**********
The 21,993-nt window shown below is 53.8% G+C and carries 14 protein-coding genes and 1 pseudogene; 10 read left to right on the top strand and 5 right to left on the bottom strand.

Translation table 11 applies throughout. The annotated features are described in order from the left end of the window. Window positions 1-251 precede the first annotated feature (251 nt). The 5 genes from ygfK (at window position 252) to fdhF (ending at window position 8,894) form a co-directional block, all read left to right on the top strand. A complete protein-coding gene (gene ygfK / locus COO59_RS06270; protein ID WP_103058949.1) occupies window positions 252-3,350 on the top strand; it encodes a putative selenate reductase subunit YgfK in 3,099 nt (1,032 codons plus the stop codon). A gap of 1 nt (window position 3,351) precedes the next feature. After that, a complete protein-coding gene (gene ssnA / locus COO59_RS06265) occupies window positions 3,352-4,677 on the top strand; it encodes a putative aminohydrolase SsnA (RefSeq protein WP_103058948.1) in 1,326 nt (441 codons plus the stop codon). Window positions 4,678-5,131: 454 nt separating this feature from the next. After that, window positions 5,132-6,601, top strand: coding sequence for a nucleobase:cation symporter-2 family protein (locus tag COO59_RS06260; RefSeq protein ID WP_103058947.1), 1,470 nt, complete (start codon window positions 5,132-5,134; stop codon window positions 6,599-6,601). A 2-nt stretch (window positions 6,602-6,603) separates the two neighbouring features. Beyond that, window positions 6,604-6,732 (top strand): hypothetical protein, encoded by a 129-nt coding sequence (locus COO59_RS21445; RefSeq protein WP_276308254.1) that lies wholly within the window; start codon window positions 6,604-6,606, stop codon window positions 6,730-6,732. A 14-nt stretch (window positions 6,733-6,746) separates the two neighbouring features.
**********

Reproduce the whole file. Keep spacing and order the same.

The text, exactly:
The 21,993-nt window shown below is 53.8% G+C and carries 14 protein-coding genes and 1 pseudogene; 10 read left to right on the top strand and 5 right to left on the bottom strand.

Translation table 11 applies throughout. The annotated features are described in order from the left end of the window. Window positions 1-251 precede the first annotated feature (251 nt). The 5 genes from ygfK (at window position 252) to fdhF (ending at window position 8,894) form a co-directional block, all read left to right on the top strand. A complete protein-coding gene (gene ygfK / locus COO59_RS06270; protein ID WP_103058949.1) occupies window positions 252-3,350 on the top strand; it encodes a putative selenate reductase subunit YgfK in 3,099 nt (1,032 codons plus the stop codon). A gap of 1 nt (window position 3,351) precedes the next feature. After that, a complete protein-coding gene (gene ssnA / locus COO59_RS06265) occupies window positions 3,352-4,677 on the top strand; it encodes a putative aminohydrolase SsnA (RefSeq protein WP_103058948.1) in 1,326 nt (441 codons plus the stop codon). Window positions 4,678-5,131: 454 nt separating this feature from the next. After that, window positions 5,132-6,601, top strand: coding sequence for a nucleobase:cation symporter-2 family protein (locus tag COO59_RS06260; RefSeq protein ID WP_103058947.1), 1,470 nt, complete (start codon window positions 5,132-5,134; stop codon window positions 6,599-6,601). A 2-nt stretch (window positions 6,602-6,603) separates the two neighbouring features. Beyond that, window positions 6,604-6,732 (top strand): hypothetical protein, encoded by a 129-nt coding sequence (locus COO59_RS21445; RefSeq protein WP_276308254.1) that lies wholly within the window; start codon window positions 6,604-6,606, stop codon window positions 6,730-6,732. A 14-nt stretch (window positions 6,733-6,746) separates the two neighbouring features.